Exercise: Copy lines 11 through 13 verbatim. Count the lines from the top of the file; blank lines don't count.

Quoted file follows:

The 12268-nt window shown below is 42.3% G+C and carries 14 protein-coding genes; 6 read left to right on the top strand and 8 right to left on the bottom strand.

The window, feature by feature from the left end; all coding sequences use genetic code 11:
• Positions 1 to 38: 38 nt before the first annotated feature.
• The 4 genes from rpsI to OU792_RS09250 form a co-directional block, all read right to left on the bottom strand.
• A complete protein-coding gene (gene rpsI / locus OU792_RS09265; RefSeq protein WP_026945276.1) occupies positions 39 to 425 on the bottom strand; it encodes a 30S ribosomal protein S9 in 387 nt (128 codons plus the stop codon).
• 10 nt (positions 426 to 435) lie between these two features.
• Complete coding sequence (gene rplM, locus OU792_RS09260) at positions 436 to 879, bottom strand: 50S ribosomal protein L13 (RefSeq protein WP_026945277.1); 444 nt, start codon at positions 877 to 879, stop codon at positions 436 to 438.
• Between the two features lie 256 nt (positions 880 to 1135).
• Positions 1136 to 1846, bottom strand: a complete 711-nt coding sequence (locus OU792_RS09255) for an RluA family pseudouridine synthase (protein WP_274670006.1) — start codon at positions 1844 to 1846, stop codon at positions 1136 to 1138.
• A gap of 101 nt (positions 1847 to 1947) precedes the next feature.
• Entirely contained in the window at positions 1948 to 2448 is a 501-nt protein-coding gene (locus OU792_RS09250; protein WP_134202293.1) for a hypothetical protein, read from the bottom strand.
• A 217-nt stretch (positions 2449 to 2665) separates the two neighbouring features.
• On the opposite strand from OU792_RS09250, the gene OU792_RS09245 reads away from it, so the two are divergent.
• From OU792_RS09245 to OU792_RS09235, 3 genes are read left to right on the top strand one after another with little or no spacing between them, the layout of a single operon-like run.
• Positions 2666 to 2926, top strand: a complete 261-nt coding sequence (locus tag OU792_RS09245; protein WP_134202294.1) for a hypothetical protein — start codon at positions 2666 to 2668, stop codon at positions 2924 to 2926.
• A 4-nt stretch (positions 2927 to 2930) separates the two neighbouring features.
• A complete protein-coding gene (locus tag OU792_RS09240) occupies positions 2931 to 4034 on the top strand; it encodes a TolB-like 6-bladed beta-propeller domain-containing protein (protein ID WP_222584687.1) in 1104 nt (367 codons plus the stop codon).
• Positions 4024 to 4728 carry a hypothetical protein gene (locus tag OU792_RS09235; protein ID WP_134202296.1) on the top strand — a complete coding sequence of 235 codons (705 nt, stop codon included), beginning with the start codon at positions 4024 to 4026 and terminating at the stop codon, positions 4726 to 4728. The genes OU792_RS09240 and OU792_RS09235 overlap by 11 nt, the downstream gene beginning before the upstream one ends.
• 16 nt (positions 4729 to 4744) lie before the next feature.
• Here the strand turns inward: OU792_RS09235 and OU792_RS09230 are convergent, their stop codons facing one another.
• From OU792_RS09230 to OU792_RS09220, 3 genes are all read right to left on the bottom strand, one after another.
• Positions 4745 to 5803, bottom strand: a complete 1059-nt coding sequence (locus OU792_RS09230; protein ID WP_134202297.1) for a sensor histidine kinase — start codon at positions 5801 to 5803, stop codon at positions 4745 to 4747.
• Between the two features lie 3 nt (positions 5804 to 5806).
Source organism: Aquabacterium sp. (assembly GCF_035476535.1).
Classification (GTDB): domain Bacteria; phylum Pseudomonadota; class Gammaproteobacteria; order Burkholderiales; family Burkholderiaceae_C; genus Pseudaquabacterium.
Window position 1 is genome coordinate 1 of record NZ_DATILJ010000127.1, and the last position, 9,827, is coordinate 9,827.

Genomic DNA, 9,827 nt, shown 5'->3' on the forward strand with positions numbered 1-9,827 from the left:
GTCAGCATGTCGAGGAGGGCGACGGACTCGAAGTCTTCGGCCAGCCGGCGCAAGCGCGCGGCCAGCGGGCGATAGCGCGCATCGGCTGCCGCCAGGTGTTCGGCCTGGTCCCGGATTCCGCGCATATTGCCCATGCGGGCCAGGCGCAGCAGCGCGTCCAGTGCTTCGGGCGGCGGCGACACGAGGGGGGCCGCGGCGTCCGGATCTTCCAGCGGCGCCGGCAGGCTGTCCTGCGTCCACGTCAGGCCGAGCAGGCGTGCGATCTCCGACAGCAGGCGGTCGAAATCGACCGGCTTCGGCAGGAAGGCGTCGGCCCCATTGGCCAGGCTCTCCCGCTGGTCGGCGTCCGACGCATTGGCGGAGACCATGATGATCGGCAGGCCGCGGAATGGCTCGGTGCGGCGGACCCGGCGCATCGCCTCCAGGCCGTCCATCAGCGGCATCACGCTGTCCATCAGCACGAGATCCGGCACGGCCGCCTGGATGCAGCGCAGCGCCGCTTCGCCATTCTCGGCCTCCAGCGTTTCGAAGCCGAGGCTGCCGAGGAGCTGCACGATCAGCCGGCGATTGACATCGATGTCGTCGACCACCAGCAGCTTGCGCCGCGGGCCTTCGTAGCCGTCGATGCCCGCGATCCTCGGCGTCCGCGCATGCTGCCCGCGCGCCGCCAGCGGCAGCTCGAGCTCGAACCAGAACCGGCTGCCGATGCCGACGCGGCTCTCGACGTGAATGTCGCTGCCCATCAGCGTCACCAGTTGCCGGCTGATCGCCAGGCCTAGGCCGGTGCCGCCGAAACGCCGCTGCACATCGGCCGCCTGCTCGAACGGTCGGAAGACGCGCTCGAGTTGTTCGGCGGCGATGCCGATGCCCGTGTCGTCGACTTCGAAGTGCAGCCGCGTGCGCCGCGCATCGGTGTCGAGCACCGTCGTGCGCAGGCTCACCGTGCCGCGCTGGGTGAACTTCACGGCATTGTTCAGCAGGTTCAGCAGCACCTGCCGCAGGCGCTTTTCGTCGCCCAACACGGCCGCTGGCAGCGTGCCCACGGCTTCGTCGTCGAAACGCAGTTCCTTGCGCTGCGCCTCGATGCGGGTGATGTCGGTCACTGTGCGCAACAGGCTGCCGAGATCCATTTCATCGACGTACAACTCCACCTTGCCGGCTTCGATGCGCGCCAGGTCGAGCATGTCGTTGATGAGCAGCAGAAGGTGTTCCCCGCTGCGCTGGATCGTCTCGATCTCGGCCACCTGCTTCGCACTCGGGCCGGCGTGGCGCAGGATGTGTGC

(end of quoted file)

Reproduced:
• Entirely contained in the window at positions 1948 to 2448 is a 501-nt protein-coding gene (locus OU792_RS09250; protein WP_134202293.1) for a hypothetical protein, read from the bottom strand.
• A 217-nt stretch (positions 2449 to 2665) separates the two neighbouring features.
• On the opposite strand from OU792_RS09250, the gene OU792_RS09245 reads away from it, so the two are divergent.